Update 1/3/2014: Our moose head now sits center stage in our family room on the recently refurbished fireplace in our new house.
I am so excited about this project! It combines two hot items in home decor right now: a moose head and reclaimed wood! I was actually inspired by a Pottery Barn Kids catalog that had a reclaimed wood whale featured on one of its walls. It wasn’t even an item for sale, just a piece of art staged in the room. I fell in love with it the second I saw it, but I knew a whale wouldn’t really fit into our decor. It only took me a second to decide what shape we should use: a moose head! We’ve joked about getting a moose head for months now. Not a real one, but one of the tons of artistic renditions done of them. Even Cody was super excited when I presented this project to him (which was great since he did most of the work). Oh, and did I mention that this project was FREE? Yep, it cost us zip, zero, nada. We had all the materials already on hand for this project although honestly, it doesn’t take much. We used some of the wood left over from the pallet picture frame project as well as some additional pieces of scrap wood lying around the garage. This project can be done using new wood as well; you’ll just have to age it first. Here’s my quick and easy tutorial for how I aged some of the pieces in this project using paint and stain:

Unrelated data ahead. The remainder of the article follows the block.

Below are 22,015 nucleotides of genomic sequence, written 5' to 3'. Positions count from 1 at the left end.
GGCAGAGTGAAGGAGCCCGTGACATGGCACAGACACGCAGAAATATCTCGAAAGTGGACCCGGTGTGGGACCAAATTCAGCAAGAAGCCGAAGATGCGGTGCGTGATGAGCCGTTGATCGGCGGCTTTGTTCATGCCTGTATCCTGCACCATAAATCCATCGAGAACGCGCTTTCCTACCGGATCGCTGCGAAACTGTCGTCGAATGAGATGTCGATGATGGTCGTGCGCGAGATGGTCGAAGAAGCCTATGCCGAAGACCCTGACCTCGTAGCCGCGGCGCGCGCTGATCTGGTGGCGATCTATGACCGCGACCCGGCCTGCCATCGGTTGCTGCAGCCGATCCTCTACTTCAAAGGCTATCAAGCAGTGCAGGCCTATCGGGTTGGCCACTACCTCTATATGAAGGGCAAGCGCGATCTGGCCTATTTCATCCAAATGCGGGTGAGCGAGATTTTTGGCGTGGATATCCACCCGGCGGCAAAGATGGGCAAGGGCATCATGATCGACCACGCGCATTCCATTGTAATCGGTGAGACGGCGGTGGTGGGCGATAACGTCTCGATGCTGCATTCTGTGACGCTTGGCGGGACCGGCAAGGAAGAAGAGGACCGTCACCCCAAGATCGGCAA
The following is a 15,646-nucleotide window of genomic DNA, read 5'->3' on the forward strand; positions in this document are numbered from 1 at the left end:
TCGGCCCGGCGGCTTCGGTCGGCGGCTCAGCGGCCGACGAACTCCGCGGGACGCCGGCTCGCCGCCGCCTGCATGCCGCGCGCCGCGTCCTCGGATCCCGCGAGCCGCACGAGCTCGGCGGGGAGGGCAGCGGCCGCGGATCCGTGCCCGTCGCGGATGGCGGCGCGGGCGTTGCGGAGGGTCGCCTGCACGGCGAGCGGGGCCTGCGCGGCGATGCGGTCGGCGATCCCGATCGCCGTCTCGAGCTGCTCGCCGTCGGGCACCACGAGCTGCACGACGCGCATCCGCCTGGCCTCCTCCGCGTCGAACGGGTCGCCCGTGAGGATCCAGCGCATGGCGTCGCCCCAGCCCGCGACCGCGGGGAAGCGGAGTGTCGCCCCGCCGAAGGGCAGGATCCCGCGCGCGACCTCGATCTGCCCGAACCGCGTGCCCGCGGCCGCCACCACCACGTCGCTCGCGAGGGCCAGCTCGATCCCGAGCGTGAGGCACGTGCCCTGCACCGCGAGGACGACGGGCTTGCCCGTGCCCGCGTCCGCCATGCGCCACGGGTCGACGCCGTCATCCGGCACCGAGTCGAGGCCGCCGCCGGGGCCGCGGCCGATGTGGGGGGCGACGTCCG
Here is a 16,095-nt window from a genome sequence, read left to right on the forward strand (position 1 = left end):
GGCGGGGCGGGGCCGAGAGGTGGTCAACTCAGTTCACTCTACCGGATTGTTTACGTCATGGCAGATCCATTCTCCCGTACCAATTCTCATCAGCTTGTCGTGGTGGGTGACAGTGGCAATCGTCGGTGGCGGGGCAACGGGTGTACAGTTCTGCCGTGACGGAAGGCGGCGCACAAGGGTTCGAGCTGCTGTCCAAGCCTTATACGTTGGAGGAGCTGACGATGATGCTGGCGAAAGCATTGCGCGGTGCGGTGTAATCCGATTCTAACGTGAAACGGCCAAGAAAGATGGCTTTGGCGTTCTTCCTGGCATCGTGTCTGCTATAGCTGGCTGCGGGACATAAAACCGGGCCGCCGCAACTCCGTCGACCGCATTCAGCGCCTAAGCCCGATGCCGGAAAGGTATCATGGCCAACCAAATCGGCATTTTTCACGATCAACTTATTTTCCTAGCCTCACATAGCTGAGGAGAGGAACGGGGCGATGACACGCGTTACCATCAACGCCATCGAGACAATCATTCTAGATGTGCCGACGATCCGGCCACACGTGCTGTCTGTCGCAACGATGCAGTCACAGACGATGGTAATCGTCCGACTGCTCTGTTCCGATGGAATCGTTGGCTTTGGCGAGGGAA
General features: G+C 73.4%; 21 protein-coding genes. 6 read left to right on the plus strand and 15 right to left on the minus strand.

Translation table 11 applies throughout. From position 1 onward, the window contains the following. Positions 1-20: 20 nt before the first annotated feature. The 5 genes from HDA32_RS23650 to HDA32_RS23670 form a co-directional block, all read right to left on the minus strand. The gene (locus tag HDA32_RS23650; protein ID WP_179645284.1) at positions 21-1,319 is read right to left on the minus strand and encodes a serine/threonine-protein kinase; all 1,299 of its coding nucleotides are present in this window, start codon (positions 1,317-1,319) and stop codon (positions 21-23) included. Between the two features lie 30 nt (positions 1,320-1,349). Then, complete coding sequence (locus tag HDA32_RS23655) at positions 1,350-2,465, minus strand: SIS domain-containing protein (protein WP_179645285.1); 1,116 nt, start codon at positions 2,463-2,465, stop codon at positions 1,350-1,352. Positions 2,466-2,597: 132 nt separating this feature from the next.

For starters you need to find an image you want to replicate. If you are artistic you could always draw your own. I simply Googled “moose head” in Google Images and searched until I found one I thought would make a good silhouette. It was surprisingly harder than I thought to find one I liked , but I finally did. Next, Cody laid out the wood in a pattern that gave us the most variance in the wood tones. You can see the image I selected below. Cody decided to free hand the image to the wood using a pencil. If you are artistically challenged such as myself you could always have the image blown-up at Office Depot, cut it out, than trace it on to the wood.
Before you start cutting the wood you’ll need to attach them together with vertical pieces on the back side of the wood. Cody used a jig saw to cut out the pattern. Here’s what it looked like halfway through:
You may have to continue to brace the pieces together by adding extra pieces to the back depending on your pattern. You can see below that the back of our moose head is not a pretty sight. Luckily, no one will see that side.
Cody stapled a piece of leftover picture hanging wire onto the back of the moose head in order to attach it to the wall.
And that’s it! It was actually a really easy project. I am so in love with it, and it’s actually surprisingly lighter than it looks. We originally hung it on a bare wall in the Living Room behind our front door but because we usually keep our front door open we decided it needed a more prominent spot in the house, so it’s moving into the dining room where it can be seen the second you walk into the house!
Pssst….. the family room is finally done!